Religious Corruption In Antigone

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“Oh god, is there a man alive / who knows, who actually believes...” (Sophocles, Antigone 1162-63). Religious corruption has led to a complete dismissal of religion; the world has lost its tune with the divine, spirituality has become a myth and a doctrine for the elderly. Gazing back into the depths of time reveals vital yet lost opinions on Divinity which have vanished in modern cultures. Within the ancient Greek works, a careful analyzation unfolds the authors opinions on whether the gods and oracles are worthy of veneration or just tools in a political battle of power.
An individual's opinion is a possession completely unfettered; one can lose freedom, mobility, and even life, yet opinion remains personal and immortal. A person’s opinion provides insight into his mind and oftentimes a direct window into the rationale of a culture. The seemingly random tangents in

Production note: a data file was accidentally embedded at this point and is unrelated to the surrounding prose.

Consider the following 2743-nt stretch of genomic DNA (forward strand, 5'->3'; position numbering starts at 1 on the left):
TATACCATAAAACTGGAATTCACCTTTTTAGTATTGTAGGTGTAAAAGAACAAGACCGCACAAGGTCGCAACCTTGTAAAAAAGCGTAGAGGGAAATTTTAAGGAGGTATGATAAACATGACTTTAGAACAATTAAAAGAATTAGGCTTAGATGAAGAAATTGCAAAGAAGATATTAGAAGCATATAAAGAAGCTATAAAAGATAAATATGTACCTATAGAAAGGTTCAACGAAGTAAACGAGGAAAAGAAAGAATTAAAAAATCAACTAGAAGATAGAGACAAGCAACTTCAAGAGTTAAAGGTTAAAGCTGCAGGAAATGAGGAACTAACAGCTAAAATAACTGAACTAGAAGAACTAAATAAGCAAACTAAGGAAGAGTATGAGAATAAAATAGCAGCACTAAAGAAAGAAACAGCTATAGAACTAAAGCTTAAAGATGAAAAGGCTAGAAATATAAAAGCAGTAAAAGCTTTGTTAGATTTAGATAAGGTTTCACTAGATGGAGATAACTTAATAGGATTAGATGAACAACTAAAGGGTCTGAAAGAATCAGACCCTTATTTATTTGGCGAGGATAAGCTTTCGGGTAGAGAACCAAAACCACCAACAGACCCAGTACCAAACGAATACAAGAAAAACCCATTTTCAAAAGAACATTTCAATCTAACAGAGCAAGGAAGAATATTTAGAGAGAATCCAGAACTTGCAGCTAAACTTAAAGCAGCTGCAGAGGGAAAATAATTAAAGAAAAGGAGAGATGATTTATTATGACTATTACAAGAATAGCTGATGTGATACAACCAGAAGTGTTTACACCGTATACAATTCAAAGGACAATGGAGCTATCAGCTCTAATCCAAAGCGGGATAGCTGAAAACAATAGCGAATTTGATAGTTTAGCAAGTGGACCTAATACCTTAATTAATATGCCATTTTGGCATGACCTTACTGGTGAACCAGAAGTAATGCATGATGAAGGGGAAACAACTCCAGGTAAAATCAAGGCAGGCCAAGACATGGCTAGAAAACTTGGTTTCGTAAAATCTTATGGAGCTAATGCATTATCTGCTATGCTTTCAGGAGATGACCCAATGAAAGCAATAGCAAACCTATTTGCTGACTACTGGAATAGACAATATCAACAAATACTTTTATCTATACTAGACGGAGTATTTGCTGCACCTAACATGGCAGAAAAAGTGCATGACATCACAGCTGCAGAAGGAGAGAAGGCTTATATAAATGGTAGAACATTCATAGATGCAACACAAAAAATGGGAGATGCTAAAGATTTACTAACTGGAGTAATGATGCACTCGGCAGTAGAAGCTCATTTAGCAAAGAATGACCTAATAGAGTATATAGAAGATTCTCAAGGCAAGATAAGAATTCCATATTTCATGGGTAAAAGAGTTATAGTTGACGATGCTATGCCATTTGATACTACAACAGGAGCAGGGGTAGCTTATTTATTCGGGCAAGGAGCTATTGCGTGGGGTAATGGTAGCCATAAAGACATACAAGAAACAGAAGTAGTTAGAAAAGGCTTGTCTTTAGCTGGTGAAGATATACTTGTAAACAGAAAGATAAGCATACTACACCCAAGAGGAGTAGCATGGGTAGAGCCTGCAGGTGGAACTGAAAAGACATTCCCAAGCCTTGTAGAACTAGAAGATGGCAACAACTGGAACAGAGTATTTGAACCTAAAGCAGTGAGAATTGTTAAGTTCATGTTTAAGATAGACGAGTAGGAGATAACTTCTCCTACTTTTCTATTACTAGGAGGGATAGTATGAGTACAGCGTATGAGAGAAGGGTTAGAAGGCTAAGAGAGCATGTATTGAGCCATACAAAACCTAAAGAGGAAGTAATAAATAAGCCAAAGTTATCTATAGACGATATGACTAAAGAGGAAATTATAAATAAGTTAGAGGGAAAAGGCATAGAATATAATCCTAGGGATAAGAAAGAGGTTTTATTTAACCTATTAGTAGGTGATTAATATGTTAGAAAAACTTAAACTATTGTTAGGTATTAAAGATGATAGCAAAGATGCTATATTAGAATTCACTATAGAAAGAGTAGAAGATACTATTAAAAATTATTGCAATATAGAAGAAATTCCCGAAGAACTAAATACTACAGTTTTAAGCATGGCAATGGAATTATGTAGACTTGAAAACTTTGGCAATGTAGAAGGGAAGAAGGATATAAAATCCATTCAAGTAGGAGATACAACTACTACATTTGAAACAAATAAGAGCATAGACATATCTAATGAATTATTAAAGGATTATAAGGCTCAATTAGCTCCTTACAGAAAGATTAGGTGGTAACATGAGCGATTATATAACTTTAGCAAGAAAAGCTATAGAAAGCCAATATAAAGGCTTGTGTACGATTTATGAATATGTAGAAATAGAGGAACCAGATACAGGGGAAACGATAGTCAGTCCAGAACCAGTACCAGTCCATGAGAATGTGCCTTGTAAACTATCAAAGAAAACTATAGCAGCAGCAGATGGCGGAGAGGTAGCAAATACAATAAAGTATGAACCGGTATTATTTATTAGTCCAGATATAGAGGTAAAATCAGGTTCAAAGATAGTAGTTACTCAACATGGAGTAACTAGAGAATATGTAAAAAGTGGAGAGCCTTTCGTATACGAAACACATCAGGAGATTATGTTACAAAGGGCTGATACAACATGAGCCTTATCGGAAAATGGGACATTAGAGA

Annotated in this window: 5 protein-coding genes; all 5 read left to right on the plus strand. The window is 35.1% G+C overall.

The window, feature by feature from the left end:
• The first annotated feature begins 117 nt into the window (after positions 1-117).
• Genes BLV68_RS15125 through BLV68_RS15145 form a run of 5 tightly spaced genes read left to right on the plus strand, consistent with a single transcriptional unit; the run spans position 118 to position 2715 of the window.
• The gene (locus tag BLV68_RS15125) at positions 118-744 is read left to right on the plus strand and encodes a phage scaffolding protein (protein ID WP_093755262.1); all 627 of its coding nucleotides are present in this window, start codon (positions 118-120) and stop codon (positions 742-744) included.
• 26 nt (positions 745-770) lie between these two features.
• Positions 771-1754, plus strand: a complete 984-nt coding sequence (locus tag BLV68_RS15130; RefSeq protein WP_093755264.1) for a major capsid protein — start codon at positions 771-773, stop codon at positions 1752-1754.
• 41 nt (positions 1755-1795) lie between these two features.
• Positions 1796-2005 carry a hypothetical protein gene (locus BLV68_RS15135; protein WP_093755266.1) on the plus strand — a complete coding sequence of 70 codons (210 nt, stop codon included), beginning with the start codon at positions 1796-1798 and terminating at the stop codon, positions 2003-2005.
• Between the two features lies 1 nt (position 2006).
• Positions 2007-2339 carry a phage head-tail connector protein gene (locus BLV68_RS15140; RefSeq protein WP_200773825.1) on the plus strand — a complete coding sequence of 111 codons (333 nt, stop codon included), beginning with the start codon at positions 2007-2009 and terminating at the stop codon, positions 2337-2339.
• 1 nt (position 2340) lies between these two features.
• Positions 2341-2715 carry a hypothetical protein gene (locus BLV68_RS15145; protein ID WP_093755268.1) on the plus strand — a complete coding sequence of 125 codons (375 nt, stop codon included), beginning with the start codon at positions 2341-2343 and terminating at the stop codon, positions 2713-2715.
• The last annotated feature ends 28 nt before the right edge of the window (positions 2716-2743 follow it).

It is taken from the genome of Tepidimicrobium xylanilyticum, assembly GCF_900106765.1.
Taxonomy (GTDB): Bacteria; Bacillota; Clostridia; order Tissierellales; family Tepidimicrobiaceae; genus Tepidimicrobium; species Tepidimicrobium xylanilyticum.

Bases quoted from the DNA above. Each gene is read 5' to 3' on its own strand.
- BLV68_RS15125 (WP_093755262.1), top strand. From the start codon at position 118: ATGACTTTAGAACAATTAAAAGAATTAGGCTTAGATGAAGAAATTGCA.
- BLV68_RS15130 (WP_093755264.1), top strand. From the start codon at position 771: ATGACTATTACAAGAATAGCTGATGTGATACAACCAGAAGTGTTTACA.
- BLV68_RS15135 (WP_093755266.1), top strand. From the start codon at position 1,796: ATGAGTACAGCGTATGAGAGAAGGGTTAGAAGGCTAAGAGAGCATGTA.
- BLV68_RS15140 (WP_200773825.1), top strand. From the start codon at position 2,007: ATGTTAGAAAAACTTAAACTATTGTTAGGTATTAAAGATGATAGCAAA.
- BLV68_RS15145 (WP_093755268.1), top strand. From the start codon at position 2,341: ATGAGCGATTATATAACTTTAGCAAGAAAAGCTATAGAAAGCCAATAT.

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He speaks of it as above the gods, something which even they cannot control. This is visible when Antigone argues with Creon saying, “Do as you like, dishonor the laws / the gods hold in honor” (lines 91-92). The gods hold things in honor that are above them, thus natural law must be a binding force which holds the deities responsible. Throughout the play Antigone, Sophocles never mentions a particular god as the cause of Creon’s tragic situation. This indicates that the tragedies are a natural result of Creon’s blatant disobedience of the laws of nature. The natural laws then are gods themselves, visible as such when Antigone describes them as: “the gods / the great unwritten, unshakable traditions” (lines 504-05). Consequently, because the Natural laws are gods themselves, and because the other gods hold them in honor, they deserve a respect higher than them. This is what Herodotus emphasizes throughout The Histories, He abstains from giving an opinion about the lesser divinities, only stating natural law demands

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